We are NOT authorized by Govt of India for Yellow Fever Vaccination

Monday, August 11, 2014

Vaccinations for a splenectomized person traveling to Africa?

Here are a few things that we need to remember while immunizing people who have had a splenectomy
 Approximately 4% of patients undergoing splenectomy develop OPSI and in 1.7% of these patients death will follow.  Therefore, the administration of appropriate vaccinations, in conjunction with other therapeutic interventions, is critical to improve survival postsplenectomy.
The Centers for Disease Control and Prevention (CDC) have developed vaccination recommendations for asplenic patients.  For those patients undergoing an elective splenectomy, the CDC recommends vaccination with both the pneumococcal and meningococcal vaccines.  These vaccines should be administered at least 2 weeks prior to the scheduled surgery.  The pneumococcal vaccine should be readmininstered once after ≥ 5 years have elapsed since the initial vaccination.  Although the CDC does not recommend the routine administration of theHaemophilus influenza B vaccine prior to splenectomy, many providers will administer this vaccine as well.  An annual influenza vaccine is also recommended for asplenic patients.  In the event of an emergent splenectomy, it is recommended to administer the needed vaccinations after 2 weeks following the surgery.
The CDC recommends that asplenic travelers contact an international health clinic or the CDC (www.cdc.gov) to obtain information on disease risks within the intended country of travel. Asplenic travelers should be advised of the increased risk for Meningococcal meningitis and recommendation of the A and C vaccine for all asplenic individuals traveling to sub-Saharan Africa, India, and Nepal. 
Asplenic patients are susceptible to overwhelming sepsis with encapsulated bacterial pathogens. Although response to vaccines may be less than in people with a functioning spleen, many clinical guidelines recommend immunization against meningococcal, pneumococcal, and Haemophilus influenzae disease in these patients, regardless of travel plans.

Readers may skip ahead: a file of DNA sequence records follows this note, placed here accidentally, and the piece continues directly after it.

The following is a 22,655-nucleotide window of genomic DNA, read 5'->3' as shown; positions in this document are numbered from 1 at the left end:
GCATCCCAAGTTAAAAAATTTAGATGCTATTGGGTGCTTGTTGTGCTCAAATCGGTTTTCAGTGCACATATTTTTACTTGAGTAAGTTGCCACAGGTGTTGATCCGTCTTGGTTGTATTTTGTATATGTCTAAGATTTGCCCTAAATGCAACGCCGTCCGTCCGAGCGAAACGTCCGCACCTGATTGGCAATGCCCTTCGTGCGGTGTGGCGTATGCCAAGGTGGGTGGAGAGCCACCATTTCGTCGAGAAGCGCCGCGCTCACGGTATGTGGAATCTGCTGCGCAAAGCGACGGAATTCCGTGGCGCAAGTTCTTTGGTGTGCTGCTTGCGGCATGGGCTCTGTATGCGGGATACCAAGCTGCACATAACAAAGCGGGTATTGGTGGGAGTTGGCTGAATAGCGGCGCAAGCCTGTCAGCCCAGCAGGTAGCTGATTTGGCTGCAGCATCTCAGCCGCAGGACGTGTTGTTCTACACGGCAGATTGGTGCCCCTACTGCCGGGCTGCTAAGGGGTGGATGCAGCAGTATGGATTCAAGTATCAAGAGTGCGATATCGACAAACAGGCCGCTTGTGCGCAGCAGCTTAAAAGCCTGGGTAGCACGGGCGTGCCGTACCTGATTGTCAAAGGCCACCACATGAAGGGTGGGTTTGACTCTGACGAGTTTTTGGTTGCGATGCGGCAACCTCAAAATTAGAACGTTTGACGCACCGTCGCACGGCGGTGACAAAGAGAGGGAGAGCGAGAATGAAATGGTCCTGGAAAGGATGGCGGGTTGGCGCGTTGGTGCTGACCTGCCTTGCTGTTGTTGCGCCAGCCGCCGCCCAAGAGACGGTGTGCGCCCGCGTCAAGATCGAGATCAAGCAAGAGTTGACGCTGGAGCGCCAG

• Limited data show that vaccine response in people who have had a splenectomy was more impaired if splenectomy was performed because of hematologic malignancy rather than for splenic trauma.
  • The meningococcal A/C/Y/W-135 conjugate vaccine is indicated for both pediatric and adult populations at risk.
  • The polysaccharide-protein conjugate vaccine against disease due to H. influenzae type b (Hib conjugate vaccine) appears to elicit an increased immune response and duration of protection in vaccine recipients, and many experienced clinicians recommend a single dose for splenectomized patients.
  • Streptococcus pneumoniae vaccine is recommended for asplenic patients (Table 8-01).

ACIP Recommendations for PCV13 and PPSV23 Use
Adults with specified immunocompromising conditions who are eligible for pneumococcal vaccine should be vaccinated with PCV13 during their next pneumococcal vaccination opportunity.
Pneumococcal vaccine-naïve persons. ACIP recommends that adults aged ≥19 years with immunocompromising conditions, functional or anatomic asplenia, CSF leaks, or cochlear implants, and who have not previously received PCV13 or PPSV23, should receive a dose of PCV13 first, followed by a dose of PPSV23 at least 8 weeks later (Table). Subsequent doses of PPSV23 should follow current PPSV23 recommendations for adults at high risk. Specifically, a second PPSV23 dose is recommended 5 years after the first PPSV23 dose for persons aged 19–64 years with functional or anatomic asplenia and for persons with immunocompromising conditions. Additionally, those who received PPSV23 before age 65 years for any indication should receive another dose of the vaccine at age 65 years, or later if at least 5 years have elapsed since their previous PPSV23 dose.
Previous vaccination with PPSV23. Adults aged ≥19 years with immunocompromising conditions, functional or anatomic asplenia, CSF leaks, or cochlear implants, who previously have received ≥1 doses of PPSV23 should be given a PCV13 dose ≥1 year after the last PPSV23 dose was received. For those who require additional doses of PPSV23, the first such dose should be given no sooner than 8 weeks after PCV13 and at least 5 years after the most recent dose of PPSV23.